Saudi Arabia's Untapped Resource: Women
By Helen E. Fisher, Ph.D.
Created Dec 21 2009
I have just stepped off the plane from Saudi Arabia where I have been traveling with four friends and a Saudi guide. I went to see. All I knew before the trip was that I would be wearing a head scarf and long black robe-an abaya-for 10 days and nights.
I did see. I saw the desert sun as it turned the mountains purple with falling night; wadi towns with dusty streets and fields of palms; meticulously appointed museums tucked beside the archeological remains of ancient mud villages; maps of trade routes in the time of Christ; camel markets; and souks redolent with frankincense and myrrh. I heard the call to prayer five times a day; ate sweet tomatoes and plump dates; soared to the top of a modern skyscraper in Riyadh; looked out at Medina's gleaming minarets from the window of the plane; and rode a pleasure boat on the Red Sea.
We in the West are largely misinformed about Saudi Arabia. When I told my friends where I was going, the characteristic response was, "What's there to see but sand?" or "You'll get shot." But the people are friendly. The streets are safe. The food is good. You can drink the water. The history of Arabia pulls together much that our Western education has overlooked, with our emphasis on Egypt, Greece and Rome. And rather than being oppressive, my abaya was actually comfortable and rather elegant.
But Saudi Arabia sees itself as the heart of the Islamic faith, the home of the holy cities of Medina and Mecca where the prophet Mohammad lived and died, and where, annually, millions of Muslim pilgrims assemble from around the world. It is the most conservative of all Arab nations. And despite its intense beauty and intellectual richness, Saudi Arabia has at least one highly complex-and to the Western mind exceedingly troubling-cultural tradition: its credos about women. This hit me hard when I heard a single comment by a young girl. She was 25, spoke English enthusiastically, and wore no abaya when she welcomed us in the women's room of her father's house in Al Jouf, a small city in the north. "I want to work in a bank," she said bashfully, "but my father forbids it."
During our 10 days in the country, I never saw a working woman. Men cleaned our rooms. Men served our food and poured our coffee. Men checked us in and out of each hotel. Men took our tickets in museums, sold us clothes and perfume in well-stocked stores, and guided our archeological excursions and desert hikes. Even on their festive Islamic New Year's Day, December 18th, men poured into the mosques to pray and socialize; women prayed at home.
I almost never saw a woman in the street-except in Jeddah. And when I did, I only saw her veiled from head to toe. Even at the beach, where hundreds of men splashed in the Red Sea, women squatted in their black abayas and head scarves along the shore. Most of the time, I only saw their eyes. No nose. No mouth. Often even their eyes were veiled and their hands gloved in black.
Mosques are segregated by sex. Restaurants are segregated. Schools and colleges are segregated. One museum was segregated the day I was there. Even in airports, women pass through different security gates. Moreover, men rarely moved to let me pass; they often barged ahead of me to the elevator, too: Men go first.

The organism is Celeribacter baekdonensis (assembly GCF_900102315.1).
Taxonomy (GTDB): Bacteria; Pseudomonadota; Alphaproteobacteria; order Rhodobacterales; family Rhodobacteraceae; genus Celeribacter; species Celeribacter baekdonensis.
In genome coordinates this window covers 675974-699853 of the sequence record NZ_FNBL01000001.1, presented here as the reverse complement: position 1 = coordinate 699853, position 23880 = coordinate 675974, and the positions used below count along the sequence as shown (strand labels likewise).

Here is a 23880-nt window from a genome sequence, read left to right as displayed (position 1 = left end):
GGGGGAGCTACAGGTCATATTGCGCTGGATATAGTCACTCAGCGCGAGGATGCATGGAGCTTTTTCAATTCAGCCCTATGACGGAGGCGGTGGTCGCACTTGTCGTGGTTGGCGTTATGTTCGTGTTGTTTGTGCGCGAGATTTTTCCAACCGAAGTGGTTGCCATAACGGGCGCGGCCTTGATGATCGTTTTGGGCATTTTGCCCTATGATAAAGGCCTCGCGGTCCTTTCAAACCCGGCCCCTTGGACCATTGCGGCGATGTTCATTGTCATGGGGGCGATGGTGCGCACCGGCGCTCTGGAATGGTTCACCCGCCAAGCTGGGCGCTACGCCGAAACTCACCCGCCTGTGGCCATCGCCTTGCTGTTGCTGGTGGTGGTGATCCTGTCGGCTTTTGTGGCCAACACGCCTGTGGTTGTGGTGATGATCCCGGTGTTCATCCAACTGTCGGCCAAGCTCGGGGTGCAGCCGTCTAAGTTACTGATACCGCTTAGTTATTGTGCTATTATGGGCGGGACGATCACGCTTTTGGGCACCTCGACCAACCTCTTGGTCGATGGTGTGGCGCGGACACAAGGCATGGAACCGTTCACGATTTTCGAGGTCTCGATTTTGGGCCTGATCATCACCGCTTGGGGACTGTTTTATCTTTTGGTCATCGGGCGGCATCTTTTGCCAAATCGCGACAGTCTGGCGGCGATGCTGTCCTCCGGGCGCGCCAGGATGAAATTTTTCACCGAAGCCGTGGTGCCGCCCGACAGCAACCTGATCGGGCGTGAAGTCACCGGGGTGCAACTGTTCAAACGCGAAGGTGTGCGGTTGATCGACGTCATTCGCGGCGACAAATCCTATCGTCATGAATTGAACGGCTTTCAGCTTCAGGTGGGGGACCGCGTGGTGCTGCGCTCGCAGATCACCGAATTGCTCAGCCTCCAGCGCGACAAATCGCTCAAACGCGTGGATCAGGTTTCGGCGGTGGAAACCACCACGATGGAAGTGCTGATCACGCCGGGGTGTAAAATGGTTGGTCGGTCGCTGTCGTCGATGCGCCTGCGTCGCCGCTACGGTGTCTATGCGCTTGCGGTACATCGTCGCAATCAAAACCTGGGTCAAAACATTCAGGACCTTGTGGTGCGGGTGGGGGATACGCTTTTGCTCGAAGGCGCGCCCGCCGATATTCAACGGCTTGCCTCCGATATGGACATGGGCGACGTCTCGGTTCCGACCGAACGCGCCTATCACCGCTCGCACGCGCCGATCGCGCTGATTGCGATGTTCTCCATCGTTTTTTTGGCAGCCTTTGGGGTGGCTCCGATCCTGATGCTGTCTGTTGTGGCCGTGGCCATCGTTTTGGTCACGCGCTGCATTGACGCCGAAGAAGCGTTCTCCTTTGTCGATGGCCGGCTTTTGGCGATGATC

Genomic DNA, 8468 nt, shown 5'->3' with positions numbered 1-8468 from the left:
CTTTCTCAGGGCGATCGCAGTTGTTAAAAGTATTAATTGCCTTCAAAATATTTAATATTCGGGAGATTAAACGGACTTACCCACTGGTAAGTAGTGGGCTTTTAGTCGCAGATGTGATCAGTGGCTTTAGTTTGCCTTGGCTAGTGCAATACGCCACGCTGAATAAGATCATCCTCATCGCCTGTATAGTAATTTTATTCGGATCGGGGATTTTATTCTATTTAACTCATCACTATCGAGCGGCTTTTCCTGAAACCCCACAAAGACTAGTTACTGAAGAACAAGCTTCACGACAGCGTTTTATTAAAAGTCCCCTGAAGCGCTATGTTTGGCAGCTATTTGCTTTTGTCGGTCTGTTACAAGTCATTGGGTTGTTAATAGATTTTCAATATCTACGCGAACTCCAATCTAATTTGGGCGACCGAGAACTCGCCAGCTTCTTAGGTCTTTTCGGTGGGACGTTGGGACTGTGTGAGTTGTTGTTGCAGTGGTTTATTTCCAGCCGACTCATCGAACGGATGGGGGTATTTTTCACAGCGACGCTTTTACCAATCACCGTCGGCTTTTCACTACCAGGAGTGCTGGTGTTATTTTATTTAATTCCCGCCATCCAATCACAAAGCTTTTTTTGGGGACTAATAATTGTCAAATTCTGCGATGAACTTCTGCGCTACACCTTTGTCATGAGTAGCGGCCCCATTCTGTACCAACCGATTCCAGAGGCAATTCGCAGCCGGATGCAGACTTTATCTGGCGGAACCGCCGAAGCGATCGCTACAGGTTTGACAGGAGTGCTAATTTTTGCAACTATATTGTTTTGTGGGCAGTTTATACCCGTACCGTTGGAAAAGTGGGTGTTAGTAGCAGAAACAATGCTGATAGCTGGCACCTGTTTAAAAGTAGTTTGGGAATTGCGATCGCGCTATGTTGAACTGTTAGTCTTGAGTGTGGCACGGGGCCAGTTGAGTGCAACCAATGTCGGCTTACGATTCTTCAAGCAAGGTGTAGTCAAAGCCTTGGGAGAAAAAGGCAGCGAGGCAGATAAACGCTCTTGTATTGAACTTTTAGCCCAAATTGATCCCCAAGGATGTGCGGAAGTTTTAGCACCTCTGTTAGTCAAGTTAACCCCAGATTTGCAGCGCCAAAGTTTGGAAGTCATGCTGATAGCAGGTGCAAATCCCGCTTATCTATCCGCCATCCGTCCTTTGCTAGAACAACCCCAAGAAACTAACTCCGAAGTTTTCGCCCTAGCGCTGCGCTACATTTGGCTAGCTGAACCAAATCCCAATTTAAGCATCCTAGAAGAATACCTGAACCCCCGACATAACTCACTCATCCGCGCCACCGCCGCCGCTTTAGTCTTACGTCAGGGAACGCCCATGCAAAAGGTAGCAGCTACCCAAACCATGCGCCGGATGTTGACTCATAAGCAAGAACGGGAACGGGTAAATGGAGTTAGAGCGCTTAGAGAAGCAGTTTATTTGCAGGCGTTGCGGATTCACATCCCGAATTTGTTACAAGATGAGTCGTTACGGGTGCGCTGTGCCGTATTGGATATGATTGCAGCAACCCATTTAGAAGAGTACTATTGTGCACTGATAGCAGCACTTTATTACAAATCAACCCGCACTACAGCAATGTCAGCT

Don't get me wrong: Women play a powerful role in the marriage market, making the major arrangements in the weddings of their sons. But a woman's place is in the home. She is not allowed to drive a car. And to leave her house, I was told, she must be accompanied by a man-even if he is her six year old son.
Yet I also saw cracks in this wall of faith and history. In a new branch of King Abudullah-Aziz University, young women share their classes with men-a first for Saudi Arabia. The more liberated women of Jeddah choose their husbands for themselves (albeit only with the consent of parents). I was told that some 20% of women work as teachers, nurses, or in the "women's section" of banks. In fashionable Jeddah, I saw one woman wearing her abaya as a somewhat form-fitting long dress. And some women frequent undercover nightclubs where they drink and dance.
Indeed, the uncomfortable intrusion of the modern world was vividly evident in a newspaper story I read while there. During a recent and serious flood in Jeddah, a woman had rescued several people by pulling them from the rising waters with a rope attached to a car. She had learned to drive in the desert, secretly.
"The world is talking about how we treat our women." I heard these exact words spoken over a loudspeaker by an Imam to his followers, translated by our guide, as I stood outside a mosque. He followed, reassuringly, "They don't understand that in every Muslim home a husband consults his wife before making a major decision." Saudi Arabia is in the fast line to modernization in many ways. And many Saudis are rich, due to their subterranean seas of oil and gas. In fact, gas is two cents a gallon and most families, I was told, have an average of five cars.
gender inequalities. Ironically one of them occurred during my trip home. My friends and I were obliged to stop in London overnight. And as we are all members of the same club in New York-which has a reciprocal arrangement with a club in London-I decided it would be festive to dine there on our last evening together. So I called to make the reservation. "I'm sorry," said a clipped male British voice. "But this reservation must be made by a man."
But it may take them a long time to discover their last great resource: women. I say this as a Western women who is fully aware of our own
"The dogs may bark but the caravan moves on." It's an old-and true-Arab saying. Women around the world are gradually reassuming the roles they played a million years ago-as social, sexual, and economic equals with men. But it's taking time, even in the West.